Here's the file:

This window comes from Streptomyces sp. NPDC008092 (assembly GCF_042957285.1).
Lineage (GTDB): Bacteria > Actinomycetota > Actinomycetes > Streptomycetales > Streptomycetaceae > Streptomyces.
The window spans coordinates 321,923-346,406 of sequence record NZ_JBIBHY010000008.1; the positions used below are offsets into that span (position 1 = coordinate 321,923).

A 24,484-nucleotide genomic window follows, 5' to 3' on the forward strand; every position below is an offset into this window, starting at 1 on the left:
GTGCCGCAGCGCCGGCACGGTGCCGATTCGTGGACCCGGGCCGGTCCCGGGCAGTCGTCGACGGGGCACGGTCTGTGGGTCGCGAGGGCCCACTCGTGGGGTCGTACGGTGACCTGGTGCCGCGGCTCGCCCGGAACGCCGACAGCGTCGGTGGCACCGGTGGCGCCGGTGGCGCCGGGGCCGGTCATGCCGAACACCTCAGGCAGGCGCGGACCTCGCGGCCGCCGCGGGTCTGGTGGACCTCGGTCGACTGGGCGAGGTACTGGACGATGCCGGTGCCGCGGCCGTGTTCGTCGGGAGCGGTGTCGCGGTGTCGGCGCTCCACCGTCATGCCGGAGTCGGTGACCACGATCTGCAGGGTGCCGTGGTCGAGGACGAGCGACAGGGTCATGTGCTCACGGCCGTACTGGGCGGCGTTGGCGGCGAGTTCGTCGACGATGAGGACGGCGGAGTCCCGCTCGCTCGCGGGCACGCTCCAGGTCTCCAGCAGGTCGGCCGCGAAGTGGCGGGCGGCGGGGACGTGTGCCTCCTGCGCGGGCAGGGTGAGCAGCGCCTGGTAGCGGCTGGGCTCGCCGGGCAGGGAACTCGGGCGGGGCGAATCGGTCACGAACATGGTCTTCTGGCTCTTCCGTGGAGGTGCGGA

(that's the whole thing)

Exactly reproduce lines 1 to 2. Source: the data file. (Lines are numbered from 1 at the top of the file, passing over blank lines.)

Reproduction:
This window comes from Streptomyces sp. NPDC008092 (assembly GCF_042957285.1).
Lineage (GTDB): Bacteria > Actinomycetota > Actinomycetes > Streptomycetales > Streptomycetaceae > Streptomyces.